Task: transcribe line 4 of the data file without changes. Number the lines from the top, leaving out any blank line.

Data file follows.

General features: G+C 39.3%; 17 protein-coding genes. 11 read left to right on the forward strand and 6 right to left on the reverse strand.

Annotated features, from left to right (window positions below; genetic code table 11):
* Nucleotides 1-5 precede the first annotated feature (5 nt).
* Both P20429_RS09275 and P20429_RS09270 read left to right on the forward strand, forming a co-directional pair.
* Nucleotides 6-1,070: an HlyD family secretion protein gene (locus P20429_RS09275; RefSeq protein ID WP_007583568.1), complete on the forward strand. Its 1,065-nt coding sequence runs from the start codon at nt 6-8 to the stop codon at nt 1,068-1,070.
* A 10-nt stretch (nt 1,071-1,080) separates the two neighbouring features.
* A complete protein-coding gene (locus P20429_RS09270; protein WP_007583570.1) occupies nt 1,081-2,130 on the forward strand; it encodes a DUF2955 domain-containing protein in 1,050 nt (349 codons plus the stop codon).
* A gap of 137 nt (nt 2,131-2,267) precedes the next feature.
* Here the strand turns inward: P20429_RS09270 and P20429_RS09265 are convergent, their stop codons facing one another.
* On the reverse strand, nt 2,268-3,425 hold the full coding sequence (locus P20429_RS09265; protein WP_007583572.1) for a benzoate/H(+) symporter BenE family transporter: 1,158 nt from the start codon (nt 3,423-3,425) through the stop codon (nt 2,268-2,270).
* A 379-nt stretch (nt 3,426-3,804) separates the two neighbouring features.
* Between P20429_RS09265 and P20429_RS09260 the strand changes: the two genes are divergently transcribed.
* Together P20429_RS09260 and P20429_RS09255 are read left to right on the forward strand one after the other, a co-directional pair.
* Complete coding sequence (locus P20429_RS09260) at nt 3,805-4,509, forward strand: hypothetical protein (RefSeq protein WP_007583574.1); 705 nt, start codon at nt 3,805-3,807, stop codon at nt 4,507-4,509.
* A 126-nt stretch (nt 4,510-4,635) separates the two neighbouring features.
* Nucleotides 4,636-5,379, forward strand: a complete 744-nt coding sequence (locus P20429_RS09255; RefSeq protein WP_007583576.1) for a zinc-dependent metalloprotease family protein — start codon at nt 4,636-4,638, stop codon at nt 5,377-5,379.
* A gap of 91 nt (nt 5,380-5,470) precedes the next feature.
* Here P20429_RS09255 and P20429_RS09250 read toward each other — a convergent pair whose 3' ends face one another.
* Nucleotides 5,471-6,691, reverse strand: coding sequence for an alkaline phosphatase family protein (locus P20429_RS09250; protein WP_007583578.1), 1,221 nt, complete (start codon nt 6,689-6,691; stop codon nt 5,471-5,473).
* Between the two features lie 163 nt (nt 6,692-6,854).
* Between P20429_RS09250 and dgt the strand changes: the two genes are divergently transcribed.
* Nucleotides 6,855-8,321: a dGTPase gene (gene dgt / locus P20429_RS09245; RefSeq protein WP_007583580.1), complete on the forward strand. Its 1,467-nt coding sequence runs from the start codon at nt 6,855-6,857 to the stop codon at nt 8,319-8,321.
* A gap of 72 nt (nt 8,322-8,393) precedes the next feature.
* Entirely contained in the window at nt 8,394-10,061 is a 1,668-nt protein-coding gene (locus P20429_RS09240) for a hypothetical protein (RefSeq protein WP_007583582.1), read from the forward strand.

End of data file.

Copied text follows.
* Both P20429_RS09275 and P20429_RS09270 read left to right on the forward strand, forming a co-directional pair.